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ORIGINAL ARTICLE
Year : 2015  |  Volume : 7  |  Issue : 5  |  Page : 57-62  

Evaluation of antioxidant, antibacterial, and antidiabetic potential of two traditional medicinal plants of India: Swertia cordata and Swertia chirayita


1 Department of Biochemistry, Lovely School of Biotechnology and Biosciences, Lovely Professional University Jalandhar, Phagwara, Punjab, India
2 Department of Physiology, International Medical School, Management and Science University, Shah Alam, Selangor, Malaysia

Date of Submission26-Oct-2014
Date of Acceptance09-Dec-2014
Date of Web Publication02-Jun-2015

Correspondence Address:
Dr. Tabarak Malik
Department of Biochemistry, Lovely Professional University, Jalandhar-Delhi G.T. Road (NH-1), Phagwara, Punjab - 144 402
India
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Source of Support: Lovely Professional University, Conflict of Interest: None


DOI: 10.4103/0974-8490.157997

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   Abstract 

Background: Swertia cordata and Swertia chirayita are temperate Himalayan medicinal plants used as potent herbal drugs in Indian traditional systems of medicine (Ayurvedic, Unani and Siddha). Objective: Assessment of Antioxidant, antibacterial, and antidiabetic potential of Swertia cordata and Swertia chirayita. Materials and Methods: Phytochemicals of methanolic and aqueous extracts of the two Swertia species were analyzed. The antioxidant potential of all the extracts was assessed by measuring total phenolic content, total flavonoid content and free radical scavenging potential was assessed by 1,1-diphenyl-2-picrilhydrazyl (DPPH) assay, antibacterial activity was assessed against various pathogenic and nonpathogenic bacteria in vitro by Kirby-Bauer agar well diffusion method and antidiabetic activity was assessed by α-amylase inhibition. Results: Methanolic leaf extracts of both the species of Swertia contain significant antibacterial as well as anti-diabetic potential, whereas methanolic root extracts of both species were found to have potential antioxidant activity. However, Swertia chirayita showed better activities than Swertia cordata although both species have good reputation in traditional Indian medicine. Conclusion: Both the species are having high medicinal potential in terms of their antioxidant, antibacterial and antidiabetic activities. Studies are required to further elucidate antioxidant, anti-diabetic and antibacterial potentials using various in-vitro, in-vivo biochemical and molecular biology techniques.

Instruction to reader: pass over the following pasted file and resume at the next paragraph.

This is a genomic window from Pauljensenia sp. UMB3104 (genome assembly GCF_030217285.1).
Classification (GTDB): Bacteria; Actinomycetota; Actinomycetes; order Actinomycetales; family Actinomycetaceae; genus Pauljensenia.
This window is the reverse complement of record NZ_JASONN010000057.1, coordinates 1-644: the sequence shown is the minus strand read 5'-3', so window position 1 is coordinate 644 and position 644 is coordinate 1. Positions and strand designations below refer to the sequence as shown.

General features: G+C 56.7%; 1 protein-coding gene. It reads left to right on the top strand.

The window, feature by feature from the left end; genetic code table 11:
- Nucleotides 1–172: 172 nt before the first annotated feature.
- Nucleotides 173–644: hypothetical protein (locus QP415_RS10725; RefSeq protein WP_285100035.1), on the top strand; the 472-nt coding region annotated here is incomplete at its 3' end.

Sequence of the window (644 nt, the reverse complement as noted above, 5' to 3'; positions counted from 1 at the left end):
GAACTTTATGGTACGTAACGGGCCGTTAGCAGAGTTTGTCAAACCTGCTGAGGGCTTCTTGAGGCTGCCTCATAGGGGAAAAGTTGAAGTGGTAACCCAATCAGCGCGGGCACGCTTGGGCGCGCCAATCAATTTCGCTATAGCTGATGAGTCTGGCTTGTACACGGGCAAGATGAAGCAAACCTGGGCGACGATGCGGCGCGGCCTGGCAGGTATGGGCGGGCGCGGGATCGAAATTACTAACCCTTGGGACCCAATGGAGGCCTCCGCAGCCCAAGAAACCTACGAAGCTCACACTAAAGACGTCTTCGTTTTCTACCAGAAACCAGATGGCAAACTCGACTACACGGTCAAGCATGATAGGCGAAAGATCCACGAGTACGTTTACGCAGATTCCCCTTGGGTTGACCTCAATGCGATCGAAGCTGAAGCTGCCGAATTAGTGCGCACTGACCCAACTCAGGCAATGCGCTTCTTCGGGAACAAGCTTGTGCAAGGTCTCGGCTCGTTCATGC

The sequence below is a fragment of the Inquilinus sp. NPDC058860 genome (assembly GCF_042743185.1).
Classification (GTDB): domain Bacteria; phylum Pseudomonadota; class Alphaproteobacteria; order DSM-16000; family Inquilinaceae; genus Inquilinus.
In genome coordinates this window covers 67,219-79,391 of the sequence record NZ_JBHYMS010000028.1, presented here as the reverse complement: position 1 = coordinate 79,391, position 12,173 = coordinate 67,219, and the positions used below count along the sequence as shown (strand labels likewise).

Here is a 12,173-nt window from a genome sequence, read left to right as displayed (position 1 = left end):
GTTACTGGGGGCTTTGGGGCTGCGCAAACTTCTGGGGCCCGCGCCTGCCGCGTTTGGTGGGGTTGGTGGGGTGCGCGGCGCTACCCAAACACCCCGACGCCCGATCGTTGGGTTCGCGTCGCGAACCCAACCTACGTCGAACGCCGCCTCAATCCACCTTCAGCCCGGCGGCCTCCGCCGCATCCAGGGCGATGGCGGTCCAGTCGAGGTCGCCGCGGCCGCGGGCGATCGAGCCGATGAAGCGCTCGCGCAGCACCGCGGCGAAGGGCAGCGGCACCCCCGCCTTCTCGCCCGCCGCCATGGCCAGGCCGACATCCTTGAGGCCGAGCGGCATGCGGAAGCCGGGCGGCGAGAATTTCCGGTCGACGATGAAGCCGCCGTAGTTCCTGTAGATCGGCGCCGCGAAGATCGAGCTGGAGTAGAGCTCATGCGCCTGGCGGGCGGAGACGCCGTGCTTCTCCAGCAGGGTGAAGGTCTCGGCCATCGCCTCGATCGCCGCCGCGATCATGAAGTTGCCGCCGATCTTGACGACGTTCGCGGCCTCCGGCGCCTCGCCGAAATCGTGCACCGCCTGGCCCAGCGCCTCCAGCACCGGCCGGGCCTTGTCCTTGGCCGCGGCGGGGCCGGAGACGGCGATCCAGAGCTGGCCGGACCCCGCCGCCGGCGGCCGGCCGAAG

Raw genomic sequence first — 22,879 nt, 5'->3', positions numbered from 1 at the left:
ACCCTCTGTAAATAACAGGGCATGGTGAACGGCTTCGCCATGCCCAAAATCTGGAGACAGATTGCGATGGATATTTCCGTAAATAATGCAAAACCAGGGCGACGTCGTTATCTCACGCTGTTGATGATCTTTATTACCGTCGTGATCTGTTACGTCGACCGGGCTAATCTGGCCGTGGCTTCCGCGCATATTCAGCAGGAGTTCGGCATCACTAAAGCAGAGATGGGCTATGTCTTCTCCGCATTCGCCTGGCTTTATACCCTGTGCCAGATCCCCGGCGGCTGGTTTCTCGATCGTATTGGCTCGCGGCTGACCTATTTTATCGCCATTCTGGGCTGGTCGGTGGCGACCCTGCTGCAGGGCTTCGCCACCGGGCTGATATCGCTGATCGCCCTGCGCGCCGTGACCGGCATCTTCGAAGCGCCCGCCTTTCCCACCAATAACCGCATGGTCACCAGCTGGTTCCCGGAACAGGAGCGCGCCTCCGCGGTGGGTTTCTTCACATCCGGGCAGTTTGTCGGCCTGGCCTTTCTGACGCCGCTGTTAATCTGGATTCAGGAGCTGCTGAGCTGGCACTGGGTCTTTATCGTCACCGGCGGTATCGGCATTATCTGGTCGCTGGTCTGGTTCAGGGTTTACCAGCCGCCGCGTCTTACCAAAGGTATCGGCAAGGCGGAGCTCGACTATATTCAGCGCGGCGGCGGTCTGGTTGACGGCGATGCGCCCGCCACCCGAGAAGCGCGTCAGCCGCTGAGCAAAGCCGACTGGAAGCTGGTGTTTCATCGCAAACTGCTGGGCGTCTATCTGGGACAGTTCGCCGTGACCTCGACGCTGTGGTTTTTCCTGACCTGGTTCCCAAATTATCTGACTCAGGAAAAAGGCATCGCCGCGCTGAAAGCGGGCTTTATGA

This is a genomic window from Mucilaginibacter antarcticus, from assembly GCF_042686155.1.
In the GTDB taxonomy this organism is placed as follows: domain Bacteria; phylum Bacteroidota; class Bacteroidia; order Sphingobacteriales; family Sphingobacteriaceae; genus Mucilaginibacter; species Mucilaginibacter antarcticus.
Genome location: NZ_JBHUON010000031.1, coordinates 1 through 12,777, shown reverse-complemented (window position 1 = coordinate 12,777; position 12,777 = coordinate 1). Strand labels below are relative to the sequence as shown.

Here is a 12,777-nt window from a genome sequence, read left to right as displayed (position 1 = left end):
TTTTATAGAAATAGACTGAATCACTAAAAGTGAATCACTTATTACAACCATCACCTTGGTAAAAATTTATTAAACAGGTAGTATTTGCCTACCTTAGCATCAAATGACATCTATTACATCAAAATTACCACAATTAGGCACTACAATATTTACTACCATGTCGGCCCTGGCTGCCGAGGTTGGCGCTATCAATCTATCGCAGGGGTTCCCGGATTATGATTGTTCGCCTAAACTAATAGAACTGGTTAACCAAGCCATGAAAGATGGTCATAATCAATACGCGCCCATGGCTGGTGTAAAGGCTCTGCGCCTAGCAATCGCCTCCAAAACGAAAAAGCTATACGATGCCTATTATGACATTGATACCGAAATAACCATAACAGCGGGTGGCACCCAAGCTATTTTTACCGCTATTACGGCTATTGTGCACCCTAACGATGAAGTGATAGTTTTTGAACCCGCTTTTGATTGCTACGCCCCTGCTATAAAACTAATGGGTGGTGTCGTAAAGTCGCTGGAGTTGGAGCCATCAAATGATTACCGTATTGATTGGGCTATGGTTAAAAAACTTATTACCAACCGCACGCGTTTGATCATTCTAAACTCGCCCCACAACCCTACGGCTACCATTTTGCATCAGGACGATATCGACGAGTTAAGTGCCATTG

Keywords: Antibacterial activity, Anti-diabetic activity, Antioxidant, Chirata, Swertia chirayita, Swertia cordata


How to cite this article:
Roy P, Abdulsalam FI, Pandey D K, Bhattacharjee A, Eruvaram NR, Malik T. Evaluation of antioxidant, antibacterial, and antidiabetic potential of two traditional medicinal plants of India: Swertia cordata and Swertia chirayita. Phcog Res 2015;7, Suppl S1:57-62

How to cite this URL:
Roy P, Abdulsalam FI, Pandey D K, Bhattacharjee A, Eruvaram NR, Malik T. Evaluation of antioxidant, antibacterial, and antidiabetic potential of two traditional medicinal plants of India: Swertia cordata and Swertia chirayita. Phcog Res [serial online] 2015 [cited 2019 Dec 7];7, Suppl S1:57-62. Available from: http://www.phcogres.com/text.asp?2015/7/5/57/157997


   Introduction Top


Most of the developing countries have adopted traditional medical practice as an integral part of their culture. Historically, most medicinal preparations were derived from plants, whether in the simple form of raw plant materials or the refined form of crude extracts, mixtures, etc. In todays world, medicinal plants are gaining attention owing to the fact that the herbal drugs are cost-effective, easily available and with little or no side effects. Plant-based natural constituents can be obtained from any part of the plant like bark, leaves, flowers, fruits, roots, seeds, etc. Recently, the quest for the isolation of new compounds from medicinal plants has become an intriguing area of research. Plants with ethno pharmaceutical importance were being studied because of their healing properties [1] as well as for their efficient antimicrobial, antidiabetic and antioxidant properties.